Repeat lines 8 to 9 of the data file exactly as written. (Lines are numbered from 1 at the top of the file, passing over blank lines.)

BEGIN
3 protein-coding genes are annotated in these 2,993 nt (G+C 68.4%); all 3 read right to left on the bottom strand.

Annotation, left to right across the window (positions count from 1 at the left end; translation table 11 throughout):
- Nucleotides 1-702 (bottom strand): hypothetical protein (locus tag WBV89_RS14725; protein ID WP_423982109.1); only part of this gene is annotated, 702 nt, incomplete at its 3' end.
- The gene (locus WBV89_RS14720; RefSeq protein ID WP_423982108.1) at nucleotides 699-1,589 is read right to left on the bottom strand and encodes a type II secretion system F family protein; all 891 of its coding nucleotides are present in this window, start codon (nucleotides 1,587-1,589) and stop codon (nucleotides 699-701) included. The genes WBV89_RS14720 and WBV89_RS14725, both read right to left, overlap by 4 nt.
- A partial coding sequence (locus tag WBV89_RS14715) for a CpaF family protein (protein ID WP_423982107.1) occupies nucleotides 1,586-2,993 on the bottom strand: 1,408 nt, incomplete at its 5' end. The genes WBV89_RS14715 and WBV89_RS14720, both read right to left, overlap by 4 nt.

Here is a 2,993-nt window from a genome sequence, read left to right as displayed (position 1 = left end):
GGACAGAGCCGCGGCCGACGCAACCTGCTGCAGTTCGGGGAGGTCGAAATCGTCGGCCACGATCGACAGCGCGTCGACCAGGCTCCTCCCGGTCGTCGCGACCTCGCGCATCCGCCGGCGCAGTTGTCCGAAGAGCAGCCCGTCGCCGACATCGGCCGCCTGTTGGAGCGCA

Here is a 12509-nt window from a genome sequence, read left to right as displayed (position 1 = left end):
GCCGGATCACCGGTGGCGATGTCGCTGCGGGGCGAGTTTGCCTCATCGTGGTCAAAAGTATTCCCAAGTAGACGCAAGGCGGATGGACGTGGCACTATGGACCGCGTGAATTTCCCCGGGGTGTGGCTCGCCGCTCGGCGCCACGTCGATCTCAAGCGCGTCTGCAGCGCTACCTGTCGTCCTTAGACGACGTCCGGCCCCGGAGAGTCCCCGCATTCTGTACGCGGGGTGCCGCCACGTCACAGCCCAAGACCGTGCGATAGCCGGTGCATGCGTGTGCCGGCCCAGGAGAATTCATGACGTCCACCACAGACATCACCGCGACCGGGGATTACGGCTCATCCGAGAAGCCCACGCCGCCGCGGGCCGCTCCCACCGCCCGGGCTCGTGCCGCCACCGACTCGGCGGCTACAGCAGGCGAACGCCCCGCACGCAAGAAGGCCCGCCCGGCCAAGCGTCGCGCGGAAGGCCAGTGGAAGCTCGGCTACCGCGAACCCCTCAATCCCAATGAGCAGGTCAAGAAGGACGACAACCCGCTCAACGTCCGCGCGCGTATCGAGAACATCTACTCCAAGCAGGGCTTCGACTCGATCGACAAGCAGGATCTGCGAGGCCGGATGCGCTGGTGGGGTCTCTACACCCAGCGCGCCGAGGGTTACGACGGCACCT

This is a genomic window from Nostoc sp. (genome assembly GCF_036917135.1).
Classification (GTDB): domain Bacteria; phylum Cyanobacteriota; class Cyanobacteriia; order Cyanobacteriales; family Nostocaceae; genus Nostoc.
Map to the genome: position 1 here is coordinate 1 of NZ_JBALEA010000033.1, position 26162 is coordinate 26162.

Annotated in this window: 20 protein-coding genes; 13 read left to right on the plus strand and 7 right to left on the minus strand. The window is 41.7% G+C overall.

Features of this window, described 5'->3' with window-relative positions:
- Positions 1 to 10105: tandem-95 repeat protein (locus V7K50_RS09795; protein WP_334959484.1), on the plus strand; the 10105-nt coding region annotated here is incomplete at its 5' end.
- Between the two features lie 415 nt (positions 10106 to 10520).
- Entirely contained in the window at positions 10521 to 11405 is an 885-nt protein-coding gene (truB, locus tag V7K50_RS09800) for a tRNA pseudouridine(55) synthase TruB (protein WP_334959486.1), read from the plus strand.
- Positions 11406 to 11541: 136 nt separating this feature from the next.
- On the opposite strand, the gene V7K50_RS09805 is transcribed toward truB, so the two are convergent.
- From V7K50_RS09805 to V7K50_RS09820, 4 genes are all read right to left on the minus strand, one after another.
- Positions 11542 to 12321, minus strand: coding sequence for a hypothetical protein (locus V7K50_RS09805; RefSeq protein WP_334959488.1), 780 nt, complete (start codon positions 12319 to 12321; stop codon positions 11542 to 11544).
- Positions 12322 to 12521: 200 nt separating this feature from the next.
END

Here is a 12509-nt window from a genome sequence, read left to right as displayed (position 1 = left end):
GCCGGATCACCGGTGGCGATGTCGCTGCGGGGCGAGTTTGCCTCATCGTGGTCAAAAGTATTCCCAAGTAGACGCAAGGCGGATGGACGTGGCACTATGGACCGCGTGAATTTCCCCGGGGTGTGGCTCGCCGCTCGGCGCCACGTCGATCTCAAGCGCGTCTGCAGCGCTACCTGTCGTCCTTAGACGACGTCCGGCCCCGGAGAGTCCCCGCATTCTGTACGCGGGGTGCCGCCACGTCACAGCCCAAGACCGTGCGATAGCCGGTGCATGCGTGTGCCGGCCCAGGAGAATTCATGACGTCCACCACAGACATCACCGCGACCGGGGATTACGGCTCATCCGAGAAGCCCACGCCGCCGCGGGCCGCTCCCACCGCCCGGGCTCGTGCCGCCACCGACTCGGCGGCTACAGCAGGCGAACGCCCCGCACGCAAGAAGGCCCGCCCGGCCAAGCGTCGCGCGGAAGGCCAGTGGAAGCTCGGCTACCGCGAACCCCTCAATCCCAATGAGCAGGTCAAGAAGGACGACAACCCGCTCAACGTCCGCGCGCGTATCGAGAACATCTACTCCAAGCAGGGCTTCGACTCGATCGACAAGCAGGATCTGCGAGGCCGGATGCGCTGGTGGGGTCTCTACACCCAGCGCGCCGAGGGTTACGACGGCACCT